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First of Three Phase 2 Combination Therapy Trials With DAC:GLP-1, Metformin Gets Underway

MONTREAL, Canada, May 26, 2004 - ConjuChem Inc. (TSX: CJC) today announced it has initiated enrolment in a Phase II trial for DAC(TM):GLP-1 in combination with Metformin, a commonly prescribed oral anti-diabetic drug. DAC(TM):GLP-1 is being developed to treat Type 2 diabetes.

This three-month, placebo controlled, combination therapy study will provide data from no less than 72 evaluable patients in 17 centers across North America (10 in the U.S. and 7 in Canada). The patients will be randomized into three groups: Metformin plus placebo, Metformin plus a low dose of DAC(TM):GLP-1 (1 to 4 mcg/kg), and Metformin plus a high dose of DAC(TM):GLP-1 (2 to 8 mcg/kg). The primary end-point will be a comparison of HbA1C levels between the active treatment groups and the control group at the end of treatment. Results from this study are expected in the fourth quarter of calendar 2004.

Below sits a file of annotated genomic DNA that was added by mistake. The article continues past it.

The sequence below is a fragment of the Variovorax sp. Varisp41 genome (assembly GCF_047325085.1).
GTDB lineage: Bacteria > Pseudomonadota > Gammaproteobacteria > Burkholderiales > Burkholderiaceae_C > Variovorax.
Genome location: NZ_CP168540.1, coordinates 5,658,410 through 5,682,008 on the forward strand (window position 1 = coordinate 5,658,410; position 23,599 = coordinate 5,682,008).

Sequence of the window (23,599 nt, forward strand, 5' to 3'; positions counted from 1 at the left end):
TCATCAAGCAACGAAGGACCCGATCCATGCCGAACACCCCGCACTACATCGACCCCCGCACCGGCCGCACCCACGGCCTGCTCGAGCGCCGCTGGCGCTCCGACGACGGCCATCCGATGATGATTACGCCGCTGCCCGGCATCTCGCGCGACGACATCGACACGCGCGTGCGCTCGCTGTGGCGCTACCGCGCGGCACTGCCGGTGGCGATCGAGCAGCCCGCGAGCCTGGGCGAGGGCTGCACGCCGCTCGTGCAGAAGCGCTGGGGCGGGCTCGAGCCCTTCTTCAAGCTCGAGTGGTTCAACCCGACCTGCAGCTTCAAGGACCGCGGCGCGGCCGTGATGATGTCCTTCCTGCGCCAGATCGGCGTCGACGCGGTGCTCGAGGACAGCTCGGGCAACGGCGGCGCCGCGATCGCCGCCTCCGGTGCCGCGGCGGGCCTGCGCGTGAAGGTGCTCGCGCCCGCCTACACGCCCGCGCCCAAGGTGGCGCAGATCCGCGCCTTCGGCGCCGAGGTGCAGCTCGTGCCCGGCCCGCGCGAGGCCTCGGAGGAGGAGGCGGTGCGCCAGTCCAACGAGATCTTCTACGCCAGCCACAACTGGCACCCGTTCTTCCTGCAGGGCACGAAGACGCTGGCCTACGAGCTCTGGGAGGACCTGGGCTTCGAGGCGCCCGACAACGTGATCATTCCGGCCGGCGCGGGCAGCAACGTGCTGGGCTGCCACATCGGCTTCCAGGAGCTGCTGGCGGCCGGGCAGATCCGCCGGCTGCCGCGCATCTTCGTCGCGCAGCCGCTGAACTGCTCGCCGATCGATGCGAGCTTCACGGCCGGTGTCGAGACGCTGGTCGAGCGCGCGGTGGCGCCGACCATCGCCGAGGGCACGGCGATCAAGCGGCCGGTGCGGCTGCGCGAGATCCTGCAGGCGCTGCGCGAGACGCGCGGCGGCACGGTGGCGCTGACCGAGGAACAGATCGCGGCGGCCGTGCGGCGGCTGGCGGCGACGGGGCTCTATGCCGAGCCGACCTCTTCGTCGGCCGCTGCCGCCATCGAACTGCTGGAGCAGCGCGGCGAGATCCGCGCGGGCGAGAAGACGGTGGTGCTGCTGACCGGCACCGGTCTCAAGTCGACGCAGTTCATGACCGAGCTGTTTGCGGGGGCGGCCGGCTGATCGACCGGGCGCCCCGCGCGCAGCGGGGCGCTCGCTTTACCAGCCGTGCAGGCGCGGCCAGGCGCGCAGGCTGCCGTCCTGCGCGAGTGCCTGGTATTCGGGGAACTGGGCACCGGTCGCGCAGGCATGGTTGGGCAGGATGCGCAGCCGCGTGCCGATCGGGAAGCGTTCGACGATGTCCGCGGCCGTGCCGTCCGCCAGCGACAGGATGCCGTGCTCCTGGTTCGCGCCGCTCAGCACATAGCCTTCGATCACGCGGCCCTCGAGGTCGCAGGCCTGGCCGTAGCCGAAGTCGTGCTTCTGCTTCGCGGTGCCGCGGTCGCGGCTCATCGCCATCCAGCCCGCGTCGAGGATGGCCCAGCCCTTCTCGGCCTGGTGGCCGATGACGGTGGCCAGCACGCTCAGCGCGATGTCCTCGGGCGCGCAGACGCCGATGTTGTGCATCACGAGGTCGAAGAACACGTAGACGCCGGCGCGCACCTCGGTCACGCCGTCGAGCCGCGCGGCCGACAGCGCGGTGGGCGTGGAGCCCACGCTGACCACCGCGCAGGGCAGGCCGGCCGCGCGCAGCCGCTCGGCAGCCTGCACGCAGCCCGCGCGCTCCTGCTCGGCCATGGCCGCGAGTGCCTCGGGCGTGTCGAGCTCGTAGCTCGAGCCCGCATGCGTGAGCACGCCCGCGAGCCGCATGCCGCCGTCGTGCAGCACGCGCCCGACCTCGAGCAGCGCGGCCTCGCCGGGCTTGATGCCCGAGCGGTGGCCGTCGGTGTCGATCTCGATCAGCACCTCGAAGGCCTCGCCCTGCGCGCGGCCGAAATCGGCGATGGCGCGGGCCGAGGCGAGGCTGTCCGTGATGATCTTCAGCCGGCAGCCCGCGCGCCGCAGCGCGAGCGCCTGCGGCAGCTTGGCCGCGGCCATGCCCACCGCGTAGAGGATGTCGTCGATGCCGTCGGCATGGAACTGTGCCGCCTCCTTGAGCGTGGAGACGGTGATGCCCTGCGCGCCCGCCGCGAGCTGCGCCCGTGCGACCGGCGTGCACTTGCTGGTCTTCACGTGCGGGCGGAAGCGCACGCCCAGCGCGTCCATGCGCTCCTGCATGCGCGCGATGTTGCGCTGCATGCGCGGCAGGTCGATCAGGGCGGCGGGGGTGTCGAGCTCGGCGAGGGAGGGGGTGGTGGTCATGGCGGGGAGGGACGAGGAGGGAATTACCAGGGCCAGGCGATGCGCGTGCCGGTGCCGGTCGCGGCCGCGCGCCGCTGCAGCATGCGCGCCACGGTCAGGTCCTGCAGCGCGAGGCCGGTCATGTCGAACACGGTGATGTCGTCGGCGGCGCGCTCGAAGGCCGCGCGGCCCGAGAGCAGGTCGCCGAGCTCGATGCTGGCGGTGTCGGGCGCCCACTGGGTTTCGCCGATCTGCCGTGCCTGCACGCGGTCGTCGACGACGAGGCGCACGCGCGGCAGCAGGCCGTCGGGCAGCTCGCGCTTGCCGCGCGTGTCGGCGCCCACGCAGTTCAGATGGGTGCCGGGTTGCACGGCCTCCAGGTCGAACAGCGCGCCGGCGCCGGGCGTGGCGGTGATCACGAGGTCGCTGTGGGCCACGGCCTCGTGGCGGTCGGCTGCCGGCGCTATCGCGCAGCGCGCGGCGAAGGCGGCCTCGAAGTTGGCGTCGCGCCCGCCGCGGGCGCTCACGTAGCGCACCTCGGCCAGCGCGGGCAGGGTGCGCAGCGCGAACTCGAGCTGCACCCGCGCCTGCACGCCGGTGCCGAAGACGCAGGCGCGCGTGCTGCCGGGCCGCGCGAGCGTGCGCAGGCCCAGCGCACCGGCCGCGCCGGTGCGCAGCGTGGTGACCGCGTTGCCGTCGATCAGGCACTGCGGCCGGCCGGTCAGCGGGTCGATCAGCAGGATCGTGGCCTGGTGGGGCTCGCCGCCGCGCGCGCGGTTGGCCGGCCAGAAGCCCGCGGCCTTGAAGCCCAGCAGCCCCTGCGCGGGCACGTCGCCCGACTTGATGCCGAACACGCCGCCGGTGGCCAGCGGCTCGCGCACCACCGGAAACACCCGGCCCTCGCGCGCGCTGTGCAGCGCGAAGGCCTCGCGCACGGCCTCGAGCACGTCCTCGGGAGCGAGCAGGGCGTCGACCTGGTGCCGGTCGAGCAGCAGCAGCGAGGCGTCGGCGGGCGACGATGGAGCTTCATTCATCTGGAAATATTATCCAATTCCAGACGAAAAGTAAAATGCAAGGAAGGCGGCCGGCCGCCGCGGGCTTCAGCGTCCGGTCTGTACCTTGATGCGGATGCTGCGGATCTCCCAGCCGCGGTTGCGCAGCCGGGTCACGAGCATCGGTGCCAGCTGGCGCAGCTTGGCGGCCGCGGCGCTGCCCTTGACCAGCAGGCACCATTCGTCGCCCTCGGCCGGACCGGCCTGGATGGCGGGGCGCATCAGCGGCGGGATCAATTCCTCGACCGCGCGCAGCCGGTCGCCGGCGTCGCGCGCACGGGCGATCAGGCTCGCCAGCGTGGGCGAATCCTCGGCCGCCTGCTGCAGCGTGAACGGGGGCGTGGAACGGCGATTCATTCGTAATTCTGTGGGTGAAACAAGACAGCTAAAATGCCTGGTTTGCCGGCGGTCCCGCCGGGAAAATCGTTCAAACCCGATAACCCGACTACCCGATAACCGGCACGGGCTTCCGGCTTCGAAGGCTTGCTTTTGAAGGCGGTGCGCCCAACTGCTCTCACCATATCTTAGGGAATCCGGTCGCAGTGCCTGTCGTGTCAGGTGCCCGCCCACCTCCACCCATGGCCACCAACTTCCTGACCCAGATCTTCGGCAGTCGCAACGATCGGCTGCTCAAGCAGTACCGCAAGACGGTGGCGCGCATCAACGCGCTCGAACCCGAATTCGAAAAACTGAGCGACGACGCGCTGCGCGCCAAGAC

After the initiation of this combination trial with Metformin, ConjuChem intends to conduct combination trials with both Sulfonylureas and thiazolidinedione (TZD), two other commonly prescribed anti-diabetic oral medications. These studies are planned to commence later in 2004. The aim of the trials is to determine the incremental benefits to be derived from combination therapy for Type 2 diabetic patients. A Phase II DAC(TM):GLP-1 monotherapy trial with 150 evaluable patients is currently ongoing with main results to be reported in July 2004.

About GLP-1
GLP-1, the body's most potent insulinotropic hormone is a naturally occurring 36 amino acid peptide. GLP-1 has been shown to normalize blood glucose levels by a) stimulating insulin secretion and lowering glucagons secretion in a glucose-dependent manner; b) delaying gastric emptying; c) induces Beta cell proliferation; d) restores Beta cell sensitivity to glucose; and e) increases peripheral sensitivity to insulin (glycogen synthesis). Moreover, GLP-1 appears to have a very attractive safety profile, with a low probability of inducing hypoglycemia. However, the half-life of native GLP-1, without the benefit of DAC(TM) Technology, is only about 5 minutes, as it is simultaneously degraded by serum enzymes and cleared through renal excretion.

Source: ConjuChem Inc.

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